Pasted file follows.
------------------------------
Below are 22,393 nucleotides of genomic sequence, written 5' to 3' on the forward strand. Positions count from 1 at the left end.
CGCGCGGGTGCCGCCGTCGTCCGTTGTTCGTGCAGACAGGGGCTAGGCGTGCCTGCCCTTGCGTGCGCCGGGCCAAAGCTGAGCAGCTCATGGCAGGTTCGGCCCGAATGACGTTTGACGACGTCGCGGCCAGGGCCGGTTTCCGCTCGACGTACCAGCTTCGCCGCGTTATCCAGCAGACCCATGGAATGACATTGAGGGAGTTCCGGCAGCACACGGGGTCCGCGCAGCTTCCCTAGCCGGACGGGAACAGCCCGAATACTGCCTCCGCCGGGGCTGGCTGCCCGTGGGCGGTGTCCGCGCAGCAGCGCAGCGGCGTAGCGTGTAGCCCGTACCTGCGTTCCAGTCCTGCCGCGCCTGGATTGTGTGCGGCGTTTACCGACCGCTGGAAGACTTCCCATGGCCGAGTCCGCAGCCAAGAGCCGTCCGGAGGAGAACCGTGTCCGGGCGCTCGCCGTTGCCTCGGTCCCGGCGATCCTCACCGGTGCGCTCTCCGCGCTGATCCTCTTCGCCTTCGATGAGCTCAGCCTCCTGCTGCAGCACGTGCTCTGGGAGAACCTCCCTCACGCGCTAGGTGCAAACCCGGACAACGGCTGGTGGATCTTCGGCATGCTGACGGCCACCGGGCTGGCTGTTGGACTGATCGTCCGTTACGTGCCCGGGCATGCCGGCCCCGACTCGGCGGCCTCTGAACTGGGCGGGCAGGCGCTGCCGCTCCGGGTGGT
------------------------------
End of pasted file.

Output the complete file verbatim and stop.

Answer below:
Below are 22,393 nucleotides of genomic sequence, written 5' to 3' on the forward strand. Positions count from 1 at the left end.
CGCGCGGGTGCCGCCGTCGTCCGTTGTTCGTGCAGACAGGGGCTAGGCGTGCCTGCCCTTGCGTGCGCCGGGCCAAAGCTGAGCAGCTCATGGCAGGTTCGGCCCGAATGACGTTTGACGACGTCGCGGCCAGGGCCGGTTTCCGCTCGACGTACCAGCTTCGCCGCGTTATCCAGCAGACCCATGGAATGACATTGAGGGAGTTCCGGCAGCACACGGGGTCCGCGCAGCTTCCCTAGCCGGACGGGAACAGCCCGAATACTGCCTCCGCCGGGGCTGGCTGCCCGTGGGCGGTGTCCGCGCAGCAGCGCAGCGGCGTAGCGTGTAGCCCGTACCTGCGTTCCAGTCCTGCCGCGCCTGGATTGTGTGCGGCGTTTACCGACCGCTGGAAGACTTCCCATGGCCGAGTCCGCAGCCAAGAGCCGTCCGGAGGAGAACCGTGTCCGGGCGCTCGCCGTTGCCTCGGTCCCGGCGATCCTCACCGGTGCGCTCTCCGCGCTGATCCTCTTCGCCTTCGATGAGCTCAGCCTCCTGCTGCAGCACGTGCTCTGGGAGAACCTCCCTCACGCGCTAGGTGCAAACCCGGACAACGGCTGGTGGATCTTCGGCATGCTGACGGCCACCGGGCTGGCTGTTGGACTGATCGTCCGTTACGTGCCCGGGCATGCCGGCCCCGACTCGGCGGCCTCTGAACTGGGCGGGCAGGCGCTGCCGCTCCGGGTGGT